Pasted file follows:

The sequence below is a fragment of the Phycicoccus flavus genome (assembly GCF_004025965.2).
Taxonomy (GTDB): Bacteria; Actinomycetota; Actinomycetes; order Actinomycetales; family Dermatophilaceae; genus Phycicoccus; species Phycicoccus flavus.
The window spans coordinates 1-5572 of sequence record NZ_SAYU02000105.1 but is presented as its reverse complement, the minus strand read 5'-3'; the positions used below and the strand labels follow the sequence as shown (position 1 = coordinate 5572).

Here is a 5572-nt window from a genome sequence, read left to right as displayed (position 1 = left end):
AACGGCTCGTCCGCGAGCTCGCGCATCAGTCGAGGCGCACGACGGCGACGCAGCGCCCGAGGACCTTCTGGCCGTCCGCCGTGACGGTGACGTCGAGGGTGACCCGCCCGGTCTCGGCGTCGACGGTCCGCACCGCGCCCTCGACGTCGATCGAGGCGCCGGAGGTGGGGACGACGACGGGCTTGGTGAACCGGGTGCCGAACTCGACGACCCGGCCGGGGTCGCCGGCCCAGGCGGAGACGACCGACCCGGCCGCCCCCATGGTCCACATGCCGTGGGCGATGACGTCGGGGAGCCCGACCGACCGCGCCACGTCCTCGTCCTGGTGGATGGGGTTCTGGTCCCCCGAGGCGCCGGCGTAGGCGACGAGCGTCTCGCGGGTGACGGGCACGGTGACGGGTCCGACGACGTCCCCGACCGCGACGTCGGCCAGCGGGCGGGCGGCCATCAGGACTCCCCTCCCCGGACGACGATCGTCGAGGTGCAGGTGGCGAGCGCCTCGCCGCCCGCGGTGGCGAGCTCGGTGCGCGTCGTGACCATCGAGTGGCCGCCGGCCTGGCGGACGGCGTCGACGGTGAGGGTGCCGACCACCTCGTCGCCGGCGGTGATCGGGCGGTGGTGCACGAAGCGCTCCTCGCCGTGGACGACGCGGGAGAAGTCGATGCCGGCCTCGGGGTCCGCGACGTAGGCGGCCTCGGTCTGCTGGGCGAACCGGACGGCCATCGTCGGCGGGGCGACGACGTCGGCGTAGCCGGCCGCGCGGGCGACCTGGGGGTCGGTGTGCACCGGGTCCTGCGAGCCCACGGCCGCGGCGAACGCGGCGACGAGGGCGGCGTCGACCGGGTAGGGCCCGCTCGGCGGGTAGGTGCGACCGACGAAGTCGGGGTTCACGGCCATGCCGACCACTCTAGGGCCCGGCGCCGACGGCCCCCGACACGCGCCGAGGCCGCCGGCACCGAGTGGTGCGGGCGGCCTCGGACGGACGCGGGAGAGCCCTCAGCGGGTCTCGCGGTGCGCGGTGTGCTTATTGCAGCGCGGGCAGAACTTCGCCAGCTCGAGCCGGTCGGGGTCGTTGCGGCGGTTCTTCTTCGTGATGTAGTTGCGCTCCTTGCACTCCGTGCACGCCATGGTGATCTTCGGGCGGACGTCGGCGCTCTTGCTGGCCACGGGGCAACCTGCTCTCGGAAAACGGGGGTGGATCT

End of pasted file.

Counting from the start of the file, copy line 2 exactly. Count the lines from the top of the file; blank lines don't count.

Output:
Taxonomy (GTDB): Bacteria; Actinomycetota; Actinomycetes; order Actinomycetales; family Dermatophilaceae; genus Phycicoccus; species Phycicoccus flavus.